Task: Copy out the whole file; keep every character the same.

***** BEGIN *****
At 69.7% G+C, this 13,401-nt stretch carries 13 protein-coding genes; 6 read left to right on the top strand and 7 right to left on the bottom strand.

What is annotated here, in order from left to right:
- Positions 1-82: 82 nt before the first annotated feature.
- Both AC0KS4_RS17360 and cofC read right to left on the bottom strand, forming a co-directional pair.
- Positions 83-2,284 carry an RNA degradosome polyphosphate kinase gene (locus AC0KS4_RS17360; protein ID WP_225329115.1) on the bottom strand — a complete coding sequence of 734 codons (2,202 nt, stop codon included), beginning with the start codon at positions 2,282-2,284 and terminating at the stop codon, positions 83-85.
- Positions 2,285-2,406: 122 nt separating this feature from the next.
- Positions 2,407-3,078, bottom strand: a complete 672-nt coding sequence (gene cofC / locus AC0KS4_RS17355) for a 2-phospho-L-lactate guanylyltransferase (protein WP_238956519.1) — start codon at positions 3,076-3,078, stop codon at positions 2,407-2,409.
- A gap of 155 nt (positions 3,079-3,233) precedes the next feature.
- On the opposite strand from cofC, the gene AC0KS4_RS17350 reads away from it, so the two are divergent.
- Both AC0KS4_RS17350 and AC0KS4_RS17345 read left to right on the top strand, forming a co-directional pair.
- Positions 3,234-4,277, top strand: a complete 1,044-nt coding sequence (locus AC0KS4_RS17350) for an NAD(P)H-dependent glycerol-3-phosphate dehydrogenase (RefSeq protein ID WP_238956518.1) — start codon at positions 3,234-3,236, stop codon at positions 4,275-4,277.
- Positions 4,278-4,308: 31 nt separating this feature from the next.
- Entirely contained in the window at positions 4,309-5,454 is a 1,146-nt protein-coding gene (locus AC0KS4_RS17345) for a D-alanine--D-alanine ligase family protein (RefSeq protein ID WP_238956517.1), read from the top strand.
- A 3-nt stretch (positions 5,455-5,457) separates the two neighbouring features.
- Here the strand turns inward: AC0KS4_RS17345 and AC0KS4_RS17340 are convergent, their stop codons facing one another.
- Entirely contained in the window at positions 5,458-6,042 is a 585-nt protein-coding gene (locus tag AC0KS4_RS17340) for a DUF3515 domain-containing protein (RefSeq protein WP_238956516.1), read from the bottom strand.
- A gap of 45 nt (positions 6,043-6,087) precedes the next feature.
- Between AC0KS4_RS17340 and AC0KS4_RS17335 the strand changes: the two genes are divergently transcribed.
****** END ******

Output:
At 69.7% G+C, this 13,401-nt stretch carries 13 protein-coding genes; 6 read left to right on the top strand and 7 right to left on the bottom strand.

What is annotated here, in order from left to right:
- Positions 1-82: 82 nt before the first annotated feature.
- Both AC0KS4_RS17360 and cofC read right to left on the bottom strand, forming a co-directional pair.
- Positions 83-2,284 carry an RNA degradosome polyphosphate kinase gene (locus AC0KS4_RS17360; protein ID WP_225329115.1) on the bottom strand — a complete coding sequence of 734 codons (2,202 nt, stop codon included), beginning with the start codon at positions 2,282-2,284 and terminating at the stop codon, positions 83-85.
- Positions 2,285-2,406: 122 nt separating this feature from the next.
- Positions 2,407-3,078, bottom strand: a complete 672-nt coding sequence (gene cofC / locus AC0KS4_RS17355) for a 2-phospho-L-lactate guanylyltransferase (protein WP_238956519.1) — start codon at positions 3,076-3,078, stop codon at positions 2,407-2,409.
- A gap of 155 nt (positions 3,079-3,233) precedes the next feature.
- On the opposite strand from cofC, the gene AC0KS4_RS17350 reads away from it, so the two are divergent.
- Both AC0KS4_RS17350 and AC0KS4_RS17345 read left to right on the top strand, forming a co-directional pair.
- Positions 3,234-4,277, top strand: a complete 1,044-nt coding sequence (locus AC0KS4_RS17350) for an NAD(P)H-dependent glycerol-3-phosphate dehydrogenase (RefSeq protein ID WP_238956518.1) — start codon at positions 3,234-3,236, stop codon at positions 4,275-4,277.
- Positions 4,278-4,308: 31 nt separating this feature from the next.
- Entirely contained in the window at positions 4,309-5,454 is a 1,146-nt protein-coding gene (locus AC0KS4_RS17345) for a D-alanine--D-alanine ligase family protein (RefSeq protein ID WP_238956517.1), read from the top strand.
- A 3-nt stretch (positions 5,455-5,457) separates the two neighbouring features.
- Here the strand turns inward: AC0KS4_RS17345 and AC0KS4_RS17340 are convergent, their stop codons facing one another.
- Entirely contained in the window at positions 5,458-6,042 is a 585-nt protein-coding gene (locus tag AC0KS4_RS17340) for a DUF3515 domain-containing protein (RefSeq protein WP_238956516.1), read from the bottom strand.
- A gap of 45 nt (positions 6,043-6,087) precedes the next feature.
- Between AC0KS4_RS17340 and AC0KS4_RS17335 the strand changes: the two genes are divergently transcribed.